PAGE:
Business

Wachovia may plan to unload troubled loans

Wachovia Corp.'s hiring of Goldman Sachs Group Inc. to analyze its loan portfolio could mean the Charlotte bank is looking to sell off troubled mortgages that have been at the root of its recent problems, analysts said Tuesday.

By shedding these mortgages Wachovia could face a loss now but eliminate future risk, analysts said. The loans could be sold in bulk or packaged into securities, although that market has largely dried up in the mortgage meltdown.

The bank has been besieged by mortgage losses in its $120 billion Pick-A-Payment mortgage portfolio, which was acquired in 2006 from Golden West Financial Corp. These loans allow borrowers to make a minimum payment that doesn't cover all of the interest and are concentrated in troubled California mortgage markets.

“I think they are looking at the mortgage business and seeing how they can get some of these ‘Pick-to-not-Pay' mortgages off their balance sheet,” said Nancy Bush, analyst with NAB Research in New Jersey.

Wachovia on Monday told the Observer that it had hired Goldman Sachs to perform “analytics on our loan portfolio to evaluate various alternatives.” The bank declined further comment.

The hiring comes amid the bank's ongoing review of its mortgage strategy. Current and former employees in Wachovia's mortgage unit say loan officers increasingly face the loss of their jobs for not meeting ambitious sales goals. They're also bracing for the possibility of layoffs.

Wachovia spokesman Don Vecchiarello said the company is still in the middle of doing a “strategic overview” and hasn't announced any plans publicly or internally. “Like other businesses in this environment, we are constantly making sure we are appropriately staffed,” he said.

The troubled $24 billion Golden West acquisition and other miscues led this month to the ouster of chief executive Ken Thompson. Chairman and interim CEO Lanty Smith is leading a search for a permanent successor.

In recent months, banks have set aside billions to cover loan losses as borrowers struggle to make their payments. But Wachovia could seek to get rid of these loans altogether by selling them to other investors. Whether there will be many buyers for these loans, however, is unclear.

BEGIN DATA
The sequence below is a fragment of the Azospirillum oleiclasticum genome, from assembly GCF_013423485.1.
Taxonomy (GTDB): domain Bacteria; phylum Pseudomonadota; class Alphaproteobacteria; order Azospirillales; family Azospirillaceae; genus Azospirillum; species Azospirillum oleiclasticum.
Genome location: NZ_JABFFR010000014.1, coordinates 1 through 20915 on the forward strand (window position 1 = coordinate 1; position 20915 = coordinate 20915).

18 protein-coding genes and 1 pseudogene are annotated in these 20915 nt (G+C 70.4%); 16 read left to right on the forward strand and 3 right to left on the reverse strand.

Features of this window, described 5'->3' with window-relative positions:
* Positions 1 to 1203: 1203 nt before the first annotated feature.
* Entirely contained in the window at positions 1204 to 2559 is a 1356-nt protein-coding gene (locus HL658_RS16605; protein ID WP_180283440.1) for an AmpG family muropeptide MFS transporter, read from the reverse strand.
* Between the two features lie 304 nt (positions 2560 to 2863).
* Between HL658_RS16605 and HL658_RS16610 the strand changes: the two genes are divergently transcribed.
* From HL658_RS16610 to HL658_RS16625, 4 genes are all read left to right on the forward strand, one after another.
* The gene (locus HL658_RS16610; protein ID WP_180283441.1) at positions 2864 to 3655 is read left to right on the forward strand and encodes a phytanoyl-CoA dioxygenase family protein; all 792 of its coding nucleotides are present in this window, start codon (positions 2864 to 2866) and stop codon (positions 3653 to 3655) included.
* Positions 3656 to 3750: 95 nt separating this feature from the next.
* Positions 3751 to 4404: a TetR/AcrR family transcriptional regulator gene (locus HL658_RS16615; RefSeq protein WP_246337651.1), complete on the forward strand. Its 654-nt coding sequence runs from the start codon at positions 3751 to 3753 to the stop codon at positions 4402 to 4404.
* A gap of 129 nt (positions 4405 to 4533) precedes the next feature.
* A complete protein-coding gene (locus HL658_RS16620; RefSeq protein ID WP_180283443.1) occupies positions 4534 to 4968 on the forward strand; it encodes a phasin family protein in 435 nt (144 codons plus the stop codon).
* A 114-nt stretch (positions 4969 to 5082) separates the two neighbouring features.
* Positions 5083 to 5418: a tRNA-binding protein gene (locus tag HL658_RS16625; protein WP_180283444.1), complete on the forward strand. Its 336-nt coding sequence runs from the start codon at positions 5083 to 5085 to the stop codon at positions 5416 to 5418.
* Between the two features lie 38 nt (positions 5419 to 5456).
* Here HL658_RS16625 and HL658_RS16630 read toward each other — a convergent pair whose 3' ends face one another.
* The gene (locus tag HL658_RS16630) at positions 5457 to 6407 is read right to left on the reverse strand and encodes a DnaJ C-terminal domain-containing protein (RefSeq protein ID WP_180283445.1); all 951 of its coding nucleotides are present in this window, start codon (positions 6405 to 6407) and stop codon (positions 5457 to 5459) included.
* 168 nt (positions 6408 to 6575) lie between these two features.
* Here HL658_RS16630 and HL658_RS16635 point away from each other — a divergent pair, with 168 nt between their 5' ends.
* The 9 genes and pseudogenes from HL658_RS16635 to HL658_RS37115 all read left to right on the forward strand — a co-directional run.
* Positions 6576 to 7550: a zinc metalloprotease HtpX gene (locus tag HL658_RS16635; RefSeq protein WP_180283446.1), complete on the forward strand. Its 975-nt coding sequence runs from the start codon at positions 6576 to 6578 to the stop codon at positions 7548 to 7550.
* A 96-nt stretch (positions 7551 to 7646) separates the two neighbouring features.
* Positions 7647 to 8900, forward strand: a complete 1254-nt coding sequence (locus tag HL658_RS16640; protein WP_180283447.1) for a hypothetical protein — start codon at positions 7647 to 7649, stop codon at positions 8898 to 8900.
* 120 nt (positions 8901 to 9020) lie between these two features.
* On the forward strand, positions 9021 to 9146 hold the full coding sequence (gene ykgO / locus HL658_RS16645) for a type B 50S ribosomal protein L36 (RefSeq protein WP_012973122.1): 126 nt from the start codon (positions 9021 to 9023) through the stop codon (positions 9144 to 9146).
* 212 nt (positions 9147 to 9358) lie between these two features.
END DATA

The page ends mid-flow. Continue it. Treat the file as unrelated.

In a research note Tuesday, analyst Dick Bove of Ladenburg Thalmann & Co. said the Goldman hiring implies the bank will mark down a “sizable package of loans” so they can be sold more easily. “This could be a meaningful charge to second-quarter earnings,” he said.

Golden West kept its mortgages in its own portfolio instead of selling them to investors. Those loans fared well in previous downturns but have soured faster than traditional mortgage in recent quarters.

In the first quarter, Wachovia set aside $1.3 billion to cover losses in Pick-A-Payment loans, a big part of its $2.8 billion provision for bad loans. For the period, the bank reported an overall loss of $707 million, or 36 cents per share. It discloses second-quarter earnings next month.

Bove said bringing in Goldman for this work sends a troubling signal about the bank's own ability to analyze bad loans. Goldman assisted Wachovia earlier this year, helping it raise about $8 billion in capital through common and preferred stock offerings. Many banks have been raising capital in recent months to absorb mounting loan losses.

With the mortgage unit under pressure, Wachovia loan officers say they are increasingly worried about their jobs. Some employees are being asked to resign, while others say they have been fired for what managers have called performance reasons. The current and former employees, who asked for anonymity to protect their careers, said they suspect the bank wants to save on severance costs by eliminating employees now.

On the West Coast, loan officers are worried they will be laid off soon because their business is waning due to tighter lending guidelines, said a source familiar with the situation. “They are effectively out of work,” the source said.

A buyer in the wings?

The hiring of Goldman has added to speculation about whether Wachovia could be bought by another bank. Goldman has expertise in providing merger-and-acquisition advice but a source told the Observer that the firm is not providing this kind of assistance. Smith, the interim CEO, has said Wachovia's board believes it's best to stay an independent company.

The potential buyer getting the most buzz is JPMorgan Chase & Co., which has expressed a desire to expand in the Southeast. The New York bank, though, is busy with its purchase of investment bank Bear Stearns and such a combination would eclipse a cap that prevents banks from exceeding 10 percent of U.S. deposits through an acquisition.

Foreign banks such as the Royal Bank of Canada are another possibility. But Bove, in his note, said the “U.S. government is not likely to look favorably on a foreign buyer acquiring the nation's fourth-largest bank” by assets.

Investment banks also might want to pair up with an institution with more than $440 billion in deposits, a stable source of funding for their operations. But these firms also face their own issues, including write downs from mortgage-related securities.

Gary Townsend, a longtime analyst who co-founded Maryland-based investment firm Hill-Townsend Capital, puts the chance of a Wachovia sale at less than 50 percent. “There are not too many likely candidates,” he said, “because almost everyone has their own problems.”

On a positive day for financial stocks, Wachovia shares climbed more than 5 percent to $17.86, a bigger jump than most of the bank's peers.